John Youds’ painting of a kayak on a lake with mountains reflected in the water.

John Youds’ painting of a kayak on a lake with mountains reflected in the water.

Artist transforms from wildlife biologist to painter

A new artist has emerged in Williams Lake, painting local landscapes and scenes that reflect his career as a wildlife biologist

A new artist has emerged in Williams Lake, painting local landscapes and scenes that reflect both his career as a wildlife biologist and his passion for showing “the interconnectedness of our amazing environment.”

The first showing of his art was at New World Tea in Williams Lake in May.

John Youds opted for early retirement in 2012 to further pursue his passion for painting.

He said that after years of working for the government, he’s enjoying the opportunity to develop his creative side.

“I had a choice in my late teens, to go into art or biology and I made a choice — I wanted to protect the environment. Now I’ve retired in order to paint and these paintings, for me, are a way to ‘marry’ the two,” he said, adding that each of his paintings represents a real location and that the creative process starts outdoors where he hikes, photographs and sketches what inspires him.

Using his imagination and his reference material he then completes the interpreted paintings in his studio.

He attempts to capture beauty in nature in a way that shows the environment and ecosystems, working to show that everything is connected: clouds, trees, water.

“My career was pure science, and this is a way for me to bring awareness through art,” he explained.

“What I paint isn’t just for an audience, but it’s very interesting to hear what someone gets out of it. These paintings are an early expression of myself as an artist.”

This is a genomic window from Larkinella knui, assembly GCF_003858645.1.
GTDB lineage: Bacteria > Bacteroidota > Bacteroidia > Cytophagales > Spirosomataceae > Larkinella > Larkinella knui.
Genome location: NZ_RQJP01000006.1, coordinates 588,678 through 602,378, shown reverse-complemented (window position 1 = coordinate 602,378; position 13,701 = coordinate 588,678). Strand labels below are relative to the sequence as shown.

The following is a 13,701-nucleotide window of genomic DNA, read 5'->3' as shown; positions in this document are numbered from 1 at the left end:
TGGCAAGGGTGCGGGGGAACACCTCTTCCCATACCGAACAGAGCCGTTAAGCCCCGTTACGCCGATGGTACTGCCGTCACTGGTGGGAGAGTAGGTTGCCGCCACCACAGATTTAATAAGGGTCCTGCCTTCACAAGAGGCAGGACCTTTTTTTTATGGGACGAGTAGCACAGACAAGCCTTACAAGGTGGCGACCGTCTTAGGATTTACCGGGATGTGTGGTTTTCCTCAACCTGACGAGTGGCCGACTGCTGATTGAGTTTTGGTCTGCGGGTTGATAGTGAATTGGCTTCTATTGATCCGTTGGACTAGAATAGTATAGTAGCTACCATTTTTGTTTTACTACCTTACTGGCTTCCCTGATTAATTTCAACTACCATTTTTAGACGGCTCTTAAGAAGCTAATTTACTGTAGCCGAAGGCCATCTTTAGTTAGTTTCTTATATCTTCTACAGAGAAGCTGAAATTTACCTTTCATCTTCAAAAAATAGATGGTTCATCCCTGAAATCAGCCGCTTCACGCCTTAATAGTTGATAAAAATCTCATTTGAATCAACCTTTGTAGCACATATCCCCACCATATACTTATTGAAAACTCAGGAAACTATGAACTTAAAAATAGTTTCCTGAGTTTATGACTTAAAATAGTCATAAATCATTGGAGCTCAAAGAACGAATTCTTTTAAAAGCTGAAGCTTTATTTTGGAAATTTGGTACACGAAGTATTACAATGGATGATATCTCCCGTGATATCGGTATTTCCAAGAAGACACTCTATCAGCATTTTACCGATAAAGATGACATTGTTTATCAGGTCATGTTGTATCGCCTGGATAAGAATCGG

Youds comes from an artistic background; his parents and his grandfather are artists, as well as his brother, who has enjoyed a great degree of success.

He said that friends, family and former co-workers are happy for him that he’s found fulfillment in this new undertaking.

“This is the fun part of my life — this is something I’ve always dreamed of. So was my career in biology. Painting is a way to connect them. Every day I can paint I feel really good.”

He talked about his painting of a kayak on a lake with mountains reflected in the water, stating that it’s one example of the ‘biology beneath.’

“I took the photo, and when I looked at it later I realized it wasn’t just an amazing view of a mountain lake. Painting this gave me the opportunity to show that everything is connected; I used triangle shapes to show that rocks, trees, water, sky, clouds and the mountainsides are all connected,” he explained.

“What I try to do is capture the environmental landscape; it’s not just showing a place, it’s showing how important it is. I learn something new about me and my development as an artist every time I do a painting. I want to evolve and change.

“For me, this is more than painting pretty pictures; it’s showing what’s underneath – the importance of nature, the environment and ecosystems.”

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